… There were no Polish units working under the Waffen S.S., as was the case with Dutch, Norwegian, and Estonian units.
… Warsaw suffered like no other European capital during the war.
… Catherine the Great, wrote that Poland was the home of “chaos,” “barbarity,” and “fanaticism.” For hundreds of years, Poland’s German and Russian neighbors had depicted Poland as backward and unenlightened, deserving of invasion.
… A few days after my meeting with Nowak, I looked up Comey’s speech. Nowak is a careful speaker, so I was surprised to find that what he’d told me wasn’t entirely true. In his address, Comey said that he asked every F.B.I. special agent he hired to visit the Holocaust Museum, in order to understand the human propensity for moral surrender. “In their minds,” Comey said, “the murderers and accomplices of Germany, and Poland, and Hungary, and so many, many other places, didn’t do something evil. They convinced themselves it was the right thing to do.”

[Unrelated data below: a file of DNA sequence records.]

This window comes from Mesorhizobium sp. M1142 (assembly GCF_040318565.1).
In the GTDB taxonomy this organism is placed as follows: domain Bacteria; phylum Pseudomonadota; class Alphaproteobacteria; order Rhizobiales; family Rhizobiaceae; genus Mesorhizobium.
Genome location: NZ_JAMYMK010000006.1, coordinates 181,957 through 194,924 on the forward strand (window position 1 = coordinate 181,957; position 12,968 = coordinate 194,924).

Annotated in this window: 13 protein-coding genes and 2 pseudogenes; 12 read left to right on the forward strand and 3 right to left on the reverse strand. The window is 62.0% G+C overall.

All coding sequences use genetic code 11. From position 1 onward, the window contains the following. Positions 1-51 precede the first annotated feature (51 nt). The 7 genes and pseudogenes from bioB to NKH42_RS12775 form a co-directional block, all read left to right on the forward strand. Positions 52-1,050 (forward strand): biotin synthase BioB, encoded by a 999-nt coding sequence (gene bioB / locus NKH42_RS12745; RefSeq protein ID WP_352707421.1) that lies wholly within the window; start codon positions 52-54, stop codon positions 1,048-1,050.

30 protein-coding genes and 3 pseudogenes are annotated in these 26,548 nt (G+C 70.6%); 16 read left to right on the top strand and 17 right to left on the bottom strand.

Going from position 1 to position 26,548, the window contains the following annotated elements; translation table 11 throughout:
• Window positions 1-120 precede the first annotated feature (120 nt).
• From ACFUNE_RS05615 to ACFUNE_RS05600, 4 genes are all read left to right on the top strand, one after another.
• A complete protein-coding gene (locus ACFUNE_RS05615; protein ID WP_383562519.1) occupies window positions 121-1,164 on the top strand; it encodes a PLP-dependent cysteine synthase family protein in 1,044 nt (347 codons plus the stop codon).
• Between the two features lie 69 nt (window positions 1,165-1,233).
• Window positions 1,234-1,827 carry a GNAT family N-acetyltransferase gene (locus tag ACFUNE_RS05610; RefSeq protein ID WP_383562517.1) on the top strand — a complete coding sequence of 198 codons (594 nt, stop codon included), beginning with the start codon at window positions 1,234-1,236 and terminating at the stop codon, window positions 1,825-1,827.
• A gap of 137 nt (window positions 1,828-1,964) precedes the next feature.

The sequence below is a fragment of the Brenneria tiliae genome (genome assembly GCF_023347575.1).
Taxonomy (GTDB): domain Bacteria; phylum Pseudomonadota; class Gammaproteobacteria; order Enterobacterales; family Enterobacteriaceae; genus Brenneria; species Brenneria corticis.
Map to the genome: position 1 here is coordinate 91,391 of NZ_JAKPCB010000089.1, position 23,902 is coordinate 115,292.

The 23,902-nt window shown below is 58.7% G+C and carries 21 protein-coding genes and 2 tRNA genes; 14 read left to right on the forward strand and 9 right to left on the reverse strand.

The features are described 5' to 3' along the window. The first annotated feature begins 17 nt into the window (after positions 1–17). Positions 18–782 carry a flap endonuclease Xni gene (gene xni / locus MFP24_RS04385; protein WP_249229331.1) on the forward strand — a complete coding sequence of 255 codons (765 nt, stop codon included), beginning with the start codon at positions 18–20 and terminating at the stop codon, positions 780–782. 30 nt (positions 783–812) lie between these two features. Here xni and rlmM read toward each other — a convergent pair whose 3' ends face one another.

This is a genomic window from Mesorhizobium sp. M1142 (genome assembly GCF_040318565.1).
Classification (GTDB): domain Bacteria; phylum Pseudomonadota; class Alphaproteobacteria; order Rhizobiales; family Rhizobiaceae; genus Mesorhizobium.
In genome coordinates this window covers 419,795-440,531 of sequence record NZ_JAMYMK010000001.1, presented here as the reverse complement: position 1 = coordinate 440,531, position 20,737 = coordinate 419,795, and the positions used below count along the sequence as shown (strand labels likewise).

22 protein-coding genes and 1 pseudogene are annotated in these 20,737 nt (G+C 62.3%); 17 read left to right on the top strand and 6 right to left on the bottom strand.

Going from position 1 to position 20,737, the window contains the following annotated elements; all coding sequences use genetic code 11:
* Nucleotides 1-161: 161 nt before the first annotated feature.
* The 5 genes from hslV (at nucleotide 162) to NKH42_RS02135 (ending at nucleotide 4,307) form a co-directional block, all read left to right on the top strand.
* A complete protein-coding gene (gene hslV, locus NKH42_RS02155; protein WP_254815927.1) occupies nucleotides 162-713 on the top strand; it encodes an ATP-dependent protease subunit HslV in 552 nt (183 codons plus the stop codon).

… In the summer of 2017, the sociologist Maciej Gdula interviewed Law and Justice supporters from a provincial town not far from Warsaw, many of whom had benefitted greatly from the economic boom. Still, they felt despised by Polish élites. Kaczyński, they thought, offered a vision in which “you no longer have to go to university, get a mortgage and buy a flat, and declare that you have ‘European values,’ in order to be a fully-fledged member of the Polish nation,” as one reviewer of Gdula’s book, “The New Authoritarianism,” put it.
… Kaczyński said that accepting refugees would “completely change our culture and radically lower the level of safety in our country.” That year, however, Poland took in the second-highest number of immigrants in the E.U., mostly from Ukraine.
… Kaczyński rarely speaks to foreign media.